Wednesday, October 19, 2011
Chalet Shenanigans Chapter 2
For one year, after we arrived in Switzerland and got the lay of the land, we searched for the perfect “dream” spot for the chalet just for fun. Last year, we got serious. Now, those of you in North America who might think an Alp is an Alp is an Alp, no, no, no, messieurs et mesdames. The Alps stretch from Slovenia to Italy into Austria, back into Italy, then into Switzerland and France. Every valley has its’ own personality. Some valleys are so isolated that only locals go there and tourists are either “verboten” or “interdit” according to whether you are in the German-speaking Alps or the French-speaking Alps or whatever the word is in Italian. Last year, we limited our choices to the French-speaking Alps because my German sucks and Mr. Big’s German is completely made-up.
Riiiiiight. OK. For those of you reading this who think we are the Rockefellers, you need to think again. We are regular people who have chosen not to die with one stinkin’ penny to leave to our children. They can make their own durned money. (At this point I need to explain that I have many, many Mormon relatives, my own mother included, who read this blog and they do not swear. Ever. So I try to tone down my heathen language. Feel free to insert your own dirty words wherever you see fit.)
With my experience with service people and estimates in Switzerland, I knew that we would be in well over our heads before even one bathroom or bedroom was finished. Hence, France. Vive la France, here we come!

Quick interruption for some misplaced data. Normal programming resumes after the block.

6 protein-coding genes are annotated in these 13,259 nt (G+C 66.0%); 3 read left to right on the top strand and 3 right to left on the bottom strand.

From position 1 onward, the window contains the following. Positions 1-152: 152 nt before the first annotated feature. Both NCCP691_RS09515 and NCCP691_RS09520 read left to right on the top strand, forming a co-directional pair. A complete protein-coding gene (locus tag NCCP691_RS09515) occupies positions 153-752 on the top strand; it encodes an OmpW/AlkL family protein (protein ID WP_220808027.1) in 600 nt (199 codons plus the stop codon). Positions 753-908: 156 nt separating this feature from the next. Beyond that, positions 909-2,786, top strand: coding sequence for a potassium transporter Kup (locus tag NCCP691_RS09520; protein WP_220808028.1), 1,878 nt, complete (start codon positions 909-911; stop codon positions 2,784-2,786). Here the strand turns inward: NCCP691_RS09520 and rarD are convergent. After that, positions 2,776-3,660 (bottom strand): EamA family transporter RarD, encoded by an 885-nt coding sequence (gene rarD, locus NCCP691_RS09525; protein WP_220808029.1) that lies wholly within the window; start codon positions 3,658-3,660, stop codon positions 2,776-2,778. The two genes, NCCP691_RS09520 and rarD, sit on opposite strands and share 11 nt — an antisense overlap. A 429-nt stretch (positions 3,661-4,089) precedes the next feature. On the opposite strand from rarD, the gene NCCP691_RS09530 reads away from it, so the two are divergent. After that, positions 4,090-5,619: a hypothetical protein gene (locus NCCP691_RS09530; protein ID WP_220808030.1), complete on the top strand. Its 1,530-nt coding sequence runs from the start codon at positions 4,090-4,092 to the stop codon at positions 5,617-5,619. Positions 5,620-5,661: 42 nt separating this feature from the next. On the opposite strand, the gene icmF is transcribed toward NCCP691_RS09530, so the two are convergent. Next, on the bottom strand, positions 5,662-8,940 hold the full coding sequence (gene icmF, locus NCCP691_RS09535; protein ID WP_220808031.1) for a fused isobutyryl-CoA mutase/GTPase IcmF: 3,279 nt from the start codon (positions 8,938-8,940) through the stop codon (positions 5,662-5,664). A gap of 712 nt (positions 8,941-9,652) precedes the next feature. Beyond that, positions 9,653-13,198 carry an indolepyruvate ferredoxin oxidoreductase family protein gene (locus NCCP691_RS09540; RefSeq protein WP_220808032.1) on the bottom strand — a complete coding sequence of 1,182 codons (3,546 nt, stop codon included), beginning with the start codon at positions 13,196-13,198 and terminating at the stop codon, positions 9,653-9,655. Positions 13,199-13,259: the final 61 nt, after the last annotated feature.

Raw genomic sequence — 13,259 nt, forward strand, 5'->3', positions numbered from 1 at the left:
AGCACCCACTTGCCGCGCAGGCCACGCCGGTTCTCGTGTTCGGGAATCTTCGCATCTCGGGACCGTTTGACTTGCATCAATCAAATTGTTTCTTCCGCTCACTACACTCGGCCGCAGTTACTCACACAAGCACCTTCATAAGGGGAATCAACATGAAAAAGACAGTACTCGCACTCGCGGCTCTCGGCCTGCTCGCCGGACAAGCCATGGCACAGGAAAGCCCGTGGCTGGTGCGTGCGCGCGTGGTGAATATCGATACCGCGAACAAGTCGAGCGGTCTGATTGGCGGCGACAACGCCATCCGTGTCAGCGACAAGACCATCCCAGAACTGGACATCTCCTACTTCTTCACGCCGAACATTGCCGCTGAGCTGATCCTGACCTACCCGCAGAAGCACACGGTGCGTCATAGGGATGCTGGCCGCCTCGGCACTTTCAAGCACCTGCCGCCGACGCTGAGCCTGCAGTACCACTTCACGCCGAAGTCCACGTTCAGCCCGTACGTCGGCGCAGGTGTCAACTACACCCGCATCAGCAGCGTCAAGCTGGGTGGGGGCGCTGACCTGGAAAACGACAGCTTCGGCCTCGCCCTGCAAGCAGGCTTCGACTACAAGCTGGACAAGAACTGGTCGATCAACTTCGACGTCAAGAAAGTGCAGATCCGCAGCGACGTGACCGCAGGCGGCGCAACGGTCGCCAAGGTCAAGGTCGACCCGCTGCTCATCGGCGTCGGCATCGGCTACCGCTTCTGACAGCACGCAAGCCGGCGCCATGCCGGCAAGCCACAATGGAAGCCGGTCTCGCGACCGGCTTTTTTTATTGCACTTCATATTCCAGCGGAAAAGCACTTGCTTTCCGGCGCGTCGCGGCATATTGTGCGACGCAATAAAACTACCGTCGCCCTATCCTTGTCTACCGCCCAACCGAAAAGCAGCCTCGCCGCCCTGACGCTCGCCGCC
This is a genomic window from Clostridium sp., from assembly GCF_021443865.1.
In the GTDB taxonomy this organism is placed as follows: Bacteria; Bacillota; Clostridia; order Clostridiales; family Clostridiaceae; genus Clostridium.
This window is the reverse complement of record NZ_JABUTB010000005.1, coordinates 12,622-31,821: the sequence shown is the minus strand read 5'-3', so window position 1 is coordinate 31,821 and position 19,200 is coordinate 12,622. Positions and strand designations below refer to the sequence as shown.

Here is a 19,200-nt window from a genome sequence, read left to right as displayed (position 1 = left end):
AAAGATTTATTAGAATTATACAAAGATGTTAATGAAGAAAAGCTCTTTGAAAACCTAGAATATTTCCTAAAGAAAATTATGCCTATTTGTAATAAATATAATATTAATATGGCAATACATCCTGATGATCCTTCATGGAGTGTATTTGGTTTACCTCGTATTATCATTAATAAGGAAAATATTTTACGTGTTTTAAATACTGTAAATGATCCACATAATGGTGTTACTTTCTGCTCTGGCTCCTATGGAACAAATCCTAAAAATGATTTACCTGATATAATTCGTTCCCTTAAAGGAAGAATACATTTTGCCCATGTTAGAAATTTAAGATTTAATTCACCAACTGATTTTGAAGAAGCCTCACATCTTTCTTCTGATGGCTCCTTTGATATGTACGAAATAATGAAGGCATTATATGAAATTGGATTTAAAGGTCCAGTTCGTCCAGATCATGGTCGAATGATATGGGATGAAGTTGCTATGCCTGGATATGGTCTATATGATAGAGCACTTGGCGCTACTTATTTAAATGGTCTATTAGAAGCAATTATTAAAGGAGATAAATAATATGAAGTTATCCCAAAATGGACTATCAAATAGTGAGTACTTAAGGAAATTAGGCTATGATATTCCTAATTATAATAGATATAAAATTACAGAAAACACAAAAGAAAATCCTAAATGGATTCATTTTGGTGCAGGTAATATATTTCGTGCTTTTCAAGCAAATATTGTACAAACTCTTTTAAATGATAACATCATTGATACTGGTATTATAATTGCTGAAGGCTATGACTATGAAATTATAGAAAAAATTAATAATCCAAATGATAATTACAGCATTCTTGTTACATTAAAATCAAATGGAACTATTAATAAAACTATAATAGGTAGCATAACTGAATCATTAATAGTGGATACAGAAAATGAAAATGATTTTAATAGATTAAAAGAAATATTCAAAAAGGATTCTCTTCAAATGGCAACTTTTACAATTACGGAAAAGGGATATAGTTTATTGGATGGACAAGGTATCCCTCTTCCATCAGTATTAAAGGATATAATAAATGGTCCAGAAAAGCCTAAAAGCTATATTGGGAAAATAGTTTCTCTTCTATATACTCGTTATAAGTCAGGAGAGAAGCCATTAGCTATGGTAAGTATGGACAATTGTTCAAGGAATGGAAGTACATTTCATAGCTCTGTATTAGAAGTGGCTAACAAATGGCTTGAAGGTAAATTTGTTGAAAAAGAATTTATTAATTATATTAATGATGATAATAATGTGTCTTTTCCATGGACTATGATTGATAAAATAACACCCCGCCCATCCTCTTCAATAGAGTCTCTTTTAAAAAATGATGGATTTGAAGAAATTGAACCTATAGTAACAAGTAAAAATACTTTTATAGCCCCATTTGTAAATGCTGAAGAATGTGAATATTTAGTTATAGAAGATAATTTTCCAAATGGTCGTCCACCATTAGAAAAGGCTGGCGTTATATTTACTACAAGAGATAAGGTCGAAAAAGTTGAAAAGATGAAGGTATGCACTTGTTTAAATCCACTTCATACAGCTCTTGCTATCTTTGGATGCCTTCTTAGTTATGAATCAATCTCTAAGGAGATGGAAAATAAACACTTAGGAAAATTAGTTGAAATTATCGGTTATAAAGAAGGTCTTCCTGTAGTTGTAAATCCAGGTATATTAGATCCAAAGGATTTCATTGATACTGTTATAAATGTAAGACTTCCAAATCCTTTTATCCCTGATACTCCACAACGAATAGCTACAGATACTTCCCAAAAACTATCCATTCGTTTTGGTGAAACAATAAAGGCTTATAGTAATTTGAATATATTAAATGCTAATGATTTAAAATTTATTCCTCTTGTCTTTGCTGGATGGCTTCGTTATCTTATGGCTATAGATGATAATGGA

Within this one valley, there are three villages: Chatel, La Chapelle d’Abondance and Abondance, itself. Period. That’s it. At one end of the valley is the Swiss border near the town of Morgins and at the other end is the main road which leads to Thonon-les-bains and Lac Leman. At this point, I’m sure some of you are confused. Here’s how it goes, geographically:
• Picture the outside curve of the croissant as Switzerland. Picture the inside curve of the croissant as France. There are two big cities on the outside curve: Geneva and Lausanne. There are two big cities on the inside curve: Thonon-les-bains and Evian. You’ve all heard of Evian. They were the first ones to capitalize on bottled water.
• Just inside the French curve are the Alps. We are in the first valley on the right-hand side of the INNER curve. Google map it. Look up Chatel.
Much to our delight, “Sam” finds us Chalet Ruisselet. And, now, you have to wait for the next blog to find out what in the heck a ruisselet is.